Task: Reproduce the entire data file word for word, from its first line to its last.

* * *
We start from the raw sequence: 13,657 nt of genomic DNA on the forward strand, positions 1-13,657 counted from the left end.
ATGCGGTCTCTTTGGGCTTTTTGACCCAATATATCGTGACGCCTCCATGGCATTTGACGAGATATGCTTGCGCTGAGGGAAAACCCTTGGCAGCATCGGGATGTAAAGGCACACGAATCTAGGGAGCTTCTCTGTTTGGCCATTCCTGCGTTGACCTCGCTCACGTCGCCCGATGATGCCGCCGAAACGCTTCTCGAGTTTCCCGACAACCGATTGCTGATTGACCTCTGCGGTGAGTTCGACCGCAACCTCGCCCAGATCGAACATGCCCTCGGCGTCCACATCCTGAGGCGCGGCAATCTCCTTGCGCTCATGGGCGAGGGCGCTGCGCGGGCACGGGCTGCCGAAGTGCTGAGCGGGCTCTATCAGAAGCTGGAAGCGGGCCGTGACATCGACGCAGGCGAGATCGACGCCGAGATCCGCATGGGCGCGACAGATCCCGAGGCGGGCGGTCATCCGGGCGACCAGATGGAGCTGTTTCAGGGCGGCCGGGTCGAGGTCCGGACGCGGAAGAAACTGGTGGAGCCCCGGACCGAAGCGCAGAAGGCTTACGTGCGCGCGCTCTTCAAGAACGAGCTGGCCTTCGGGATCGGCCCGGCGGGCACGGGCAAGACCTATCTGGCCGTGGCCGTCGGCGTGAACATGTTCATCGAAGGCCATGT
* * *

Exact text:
We start from the raw sequence: 13,657 nt of genomic DNA on the forward strand, positions 1-13,657 counted from the left end.
ATGCGGTCTCTTTGGGCTTTTTGACCCAATATATCGTGACGCCTCCATGGCATTTGACGAGATATGCTTGCGCTGAGGGAAAACCCTTGGCAGCATCGGGATGTAAAGGCACACGAATCTAGGGAGCTTCTCTGTTTGGCCATTCCTGCGTTGACCTCGCTCACGTCGCCCGATGATGCCGCCGAAACGCTTCTCGAGTTTCCCGACAACCGATTGCTGATTGACCTCTGCGGTGAGTTCGACCGCAACCTCGCCCAGATCGAACATGCCCTCGGCGTCCACATCCTGAGGCGCGGCAATCTCCTTGCGCTCATGGGCGAGGGCGCTGCGCGGGCACGGGCTGCCGAAGTGCTGAGCGGGCTCTATCAGAAGCTGGAAGCGGGCCGTGACATCGACGCAGGCGAGATCGACGCCGAGATCCGCATGGGCGCGACAGATCCCGAGGCGGGCGGTCATCCGGGCGACCAGATGGAGCTGTTTCAGGGCGGCCGGGTCGAGGTCCGGACGCGGAAGAAACTGGTGGAGCCCCGGACCGAAGCGCAGAAGGCTTACGTGCGCGCGCTCTTCAAGAACGAGCTGGCCTTCGGGATCGGCCCGGCGGGCACGGGCAAGACCTATCTGGCCGTGGCCGTCGGCGTGAACATGTTCATCGAAGGCCATGT